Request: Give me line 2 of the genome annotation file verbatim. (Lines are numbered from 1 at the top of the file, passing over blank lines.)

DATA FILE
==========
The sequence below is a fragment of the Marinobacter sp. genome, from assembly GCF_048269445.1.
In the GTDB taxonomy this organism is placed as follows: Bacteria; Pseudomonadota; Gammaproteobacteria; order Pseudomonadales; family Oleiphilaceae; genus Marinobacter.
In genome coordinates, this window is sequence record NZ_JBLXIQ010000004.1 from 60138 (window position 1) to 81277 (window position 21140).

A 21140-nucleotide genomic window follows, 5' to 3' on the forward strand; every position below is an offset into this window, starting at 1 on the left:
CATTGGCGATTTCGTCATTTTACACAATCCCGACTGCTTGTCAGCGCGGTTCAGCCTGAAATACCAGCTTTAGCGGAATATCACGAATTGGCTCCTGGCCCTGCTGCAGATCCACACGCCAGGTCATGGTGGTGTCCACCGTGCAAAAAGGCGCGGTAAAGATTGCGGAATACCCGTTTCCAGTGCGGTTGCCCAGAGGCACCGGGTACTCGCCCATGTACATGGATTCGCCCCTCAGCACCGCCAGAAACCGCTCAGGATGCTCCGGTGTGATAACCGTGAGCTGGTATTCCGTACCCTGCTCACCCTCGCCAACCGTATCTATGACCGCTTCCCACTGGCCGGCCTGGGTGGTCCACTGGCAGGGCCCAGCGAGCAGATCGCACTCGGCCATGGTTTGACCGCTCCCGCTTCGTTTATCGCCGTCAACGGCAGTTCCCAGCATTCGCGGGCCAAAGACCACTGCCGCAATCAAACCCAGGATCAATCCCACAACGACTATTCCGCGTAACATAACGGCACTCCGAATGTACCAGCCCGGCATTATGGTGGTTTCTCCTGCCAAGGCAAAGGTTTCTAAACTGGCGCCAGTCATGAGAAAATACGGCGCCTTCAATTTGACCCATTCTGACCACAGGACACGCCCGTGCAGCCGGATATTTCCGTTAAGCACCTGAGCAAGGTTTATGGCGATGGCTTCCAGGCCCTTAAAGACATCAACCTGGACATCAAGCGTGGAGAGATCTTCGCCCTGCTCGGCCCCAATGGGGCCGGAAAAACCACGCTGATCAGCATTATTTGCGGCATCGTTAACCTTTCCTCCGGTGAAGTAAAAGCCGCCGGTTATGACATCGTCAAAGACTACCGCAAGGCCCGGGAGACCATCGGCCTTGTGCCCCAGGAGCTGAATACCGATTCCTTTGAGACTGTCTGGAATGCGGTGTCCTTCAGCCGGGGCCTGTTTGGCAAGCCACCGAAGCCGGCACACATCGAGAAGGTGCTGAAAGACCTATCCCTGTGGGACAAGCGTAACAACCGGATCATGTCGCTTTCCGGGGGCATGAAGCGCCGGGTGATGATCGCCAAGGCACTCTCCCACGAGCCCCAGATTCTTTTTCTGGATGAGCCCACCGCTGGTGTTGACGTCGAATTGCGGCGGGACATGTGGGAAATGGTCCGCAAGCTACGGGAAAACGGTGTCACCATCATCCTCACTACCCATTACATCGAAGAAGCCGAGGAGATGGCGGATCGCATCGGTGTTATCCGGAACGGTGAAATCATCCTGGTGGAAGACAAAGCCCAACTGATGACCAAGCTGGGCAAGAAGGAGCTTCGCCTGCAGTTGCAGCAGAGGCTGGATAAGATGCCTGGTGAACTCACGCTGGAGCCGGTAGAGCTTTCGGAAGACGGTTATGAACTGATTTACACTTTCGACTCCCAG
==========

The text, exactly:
In the GTDB taxonomy this organism is placed as follows: Bacteria; Pseudomonadota; Gammaproteobacteria; order Pseudomonadales; family Oleiphilaceae; genus Marinobacter.